Main navigation | Main content
A Teaching Philosophy often appears as part of a Teaching Portfolio, which has two main uses—summative and formative— both of which involve evaluation:
In general, the Teaching Portfolio is most often used for summative evaluation; that is, for hiring and promotion. As such, it can be described as "a factual description of a professor's [instructor's or TA's] teaching strengths and accomplishments. It includes documents and materials that collectively suggest the scope and quality of a faculty member's teaching performance. It is to teaching what lists of publications, grants, and honors are to research and scholarship."
"The portfolio is not an exhaustive compilation of all the documents and materials that bear on teaching performance. Instead, it presents selected information on teaching activities and solid evidence of their effectiveness. Just as statements in a curriculum vitae should be supported by convincing evidence (such as published articles or invitations to present a paper at an academic conference), so claims in the teaching portfolio should be supported by firm empirical evidence."
When compiling a teaching portfolio, remember the following: use multiple sources of evidence, present detailed data, tailor your presentation to the specific requirements at hand, and present a personal portrait that chronicles your development and projects forward into the future.
For specific guidance regarding the inclusion of teaching materials in a faculty dossier for promotion and tenure, please contact your college dean's office.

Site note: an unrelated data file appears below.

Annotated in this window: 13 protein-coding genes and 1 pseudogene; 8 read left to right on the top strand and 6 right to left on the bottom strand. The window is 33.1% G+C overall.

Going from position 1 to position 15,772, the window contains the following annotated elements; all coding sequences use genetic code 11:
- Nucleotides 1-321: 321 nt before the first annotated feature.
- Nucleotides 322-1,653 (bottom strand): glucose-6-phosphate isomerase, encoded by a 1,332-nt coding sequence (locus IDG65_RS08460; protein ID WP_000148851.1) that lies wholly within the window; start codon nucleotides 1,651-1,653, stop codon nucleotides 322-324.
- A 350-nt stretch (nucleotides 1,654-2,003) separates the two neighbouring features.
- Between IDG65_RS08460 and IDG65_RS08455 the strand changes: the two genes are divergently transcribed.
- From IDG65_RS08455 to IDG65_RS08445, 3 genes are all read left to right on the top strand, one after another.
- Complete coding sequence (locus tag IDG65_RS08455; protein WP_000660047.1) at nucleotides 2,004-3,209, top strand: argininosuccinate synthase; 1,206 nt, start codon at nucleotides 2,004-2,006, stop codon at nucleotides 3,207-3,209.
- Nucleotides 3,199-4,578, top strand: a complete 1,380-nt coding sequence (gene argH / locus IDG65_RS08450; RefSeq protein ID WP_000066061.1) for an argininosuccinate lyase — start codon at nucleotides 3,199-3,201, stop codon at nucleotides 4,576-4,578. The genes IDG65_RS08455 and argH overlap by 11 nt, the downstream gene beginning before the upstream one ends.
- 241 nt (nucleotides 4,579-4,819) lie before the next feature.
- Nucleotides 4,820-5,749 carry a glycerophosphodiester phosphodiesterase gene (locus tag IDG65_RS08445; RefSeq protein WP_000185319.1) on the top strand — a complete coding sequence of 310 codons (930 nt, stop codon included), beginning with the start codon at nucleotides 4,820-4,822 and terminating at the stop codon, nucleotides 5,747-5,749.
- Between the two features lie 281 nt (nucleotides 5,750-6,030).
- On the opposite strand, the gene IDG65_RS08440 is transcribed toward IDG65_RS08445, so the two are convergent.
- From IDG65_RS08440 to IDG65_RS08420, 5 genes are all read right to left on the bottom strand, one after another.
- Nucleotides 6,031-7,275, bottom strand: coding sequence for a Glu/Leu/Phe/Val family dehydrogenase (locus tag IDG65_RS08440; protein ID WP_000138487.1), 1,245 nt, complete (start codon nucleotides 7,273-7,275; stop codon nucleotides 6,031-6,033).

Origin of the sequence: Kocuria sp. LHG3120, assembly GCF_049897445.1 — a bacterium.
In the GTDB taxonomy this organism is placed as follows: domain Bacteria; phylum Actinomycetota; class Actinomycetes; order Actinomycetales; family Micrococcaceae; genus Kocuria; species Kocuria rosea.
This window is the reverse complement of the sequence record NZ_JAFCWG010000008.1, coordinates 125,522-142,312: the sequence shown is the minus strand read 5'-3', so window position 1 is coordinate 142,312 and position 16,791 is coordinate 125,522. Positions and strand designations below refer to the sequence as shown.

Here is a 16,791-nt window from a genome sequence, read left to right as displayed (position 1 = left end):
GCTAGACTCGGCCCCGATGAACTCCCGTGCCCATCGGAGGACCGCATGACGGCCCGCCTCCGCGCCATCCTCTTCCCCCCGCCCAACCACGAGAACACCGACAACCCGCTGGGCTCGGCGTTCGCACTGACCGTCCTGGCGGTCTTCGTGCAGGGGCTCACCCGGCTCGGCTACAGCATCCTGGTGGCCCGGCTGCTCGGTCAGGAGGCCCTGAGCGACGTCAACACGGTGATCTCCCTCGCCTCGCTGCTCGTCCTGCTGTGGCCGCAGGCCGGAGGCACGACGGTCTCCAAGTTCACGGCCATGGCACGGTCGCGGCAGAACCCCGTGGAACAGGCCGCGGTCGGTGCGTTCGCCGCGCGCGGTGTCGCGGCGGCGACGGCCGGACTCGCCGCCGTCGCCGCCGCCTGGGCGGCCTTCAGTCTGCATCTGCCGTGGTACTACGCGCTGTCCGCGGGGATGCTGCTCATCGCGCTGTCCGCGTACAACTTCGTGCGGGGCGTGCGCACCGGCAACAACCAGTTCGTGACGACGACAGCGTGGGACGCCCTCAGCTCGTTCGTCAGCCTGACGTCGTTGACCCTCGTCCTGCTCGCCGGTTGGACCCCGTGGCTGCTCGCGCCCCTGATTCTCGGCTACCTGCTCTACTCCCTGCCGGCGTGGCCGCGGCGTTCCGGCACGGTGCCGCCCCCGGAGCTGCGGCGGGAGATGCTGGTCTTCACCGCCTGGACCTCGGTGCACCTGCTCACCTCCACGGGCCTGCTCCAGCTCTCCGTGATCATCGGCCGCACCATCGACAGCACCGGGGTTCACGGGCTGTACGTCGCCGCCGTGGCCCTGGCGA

The following materials written by you may be included in a Teaching Portfolio:
The following materials written by others may be included in a Teaching Portfolio:
A teaching philosophy is a self-reflective statement of your beliefs about teaching and learning. In addition to general statements, your teaching philosophy should also include examples of how you put your beliefs into practice by including concrete examples of what you do or anticipate doing in the classroom.
There can be many purposes for writing a teaching philosophy. You can think of it as a way of introducing yourself as an instructor to your colleagues. You can think of it as an exercise in concisely gathering together your beliefs about teaching and learning so that you can easily articulate them to your students, your peers, and search committees. The Statement is also an introduction to your teaching portfolio, thus setting the stage for the reader of that portfolio. Additionally, the teaching philosophy can be a means to professional growth since it requires you to give examples of how you enact your philosophy, thus requiring you to consider the degree to which your teaching is congruent with your beliefs. As you attempt to fully enact your beliefs about teaching and learning, you may realized that there is a lot of room for growth.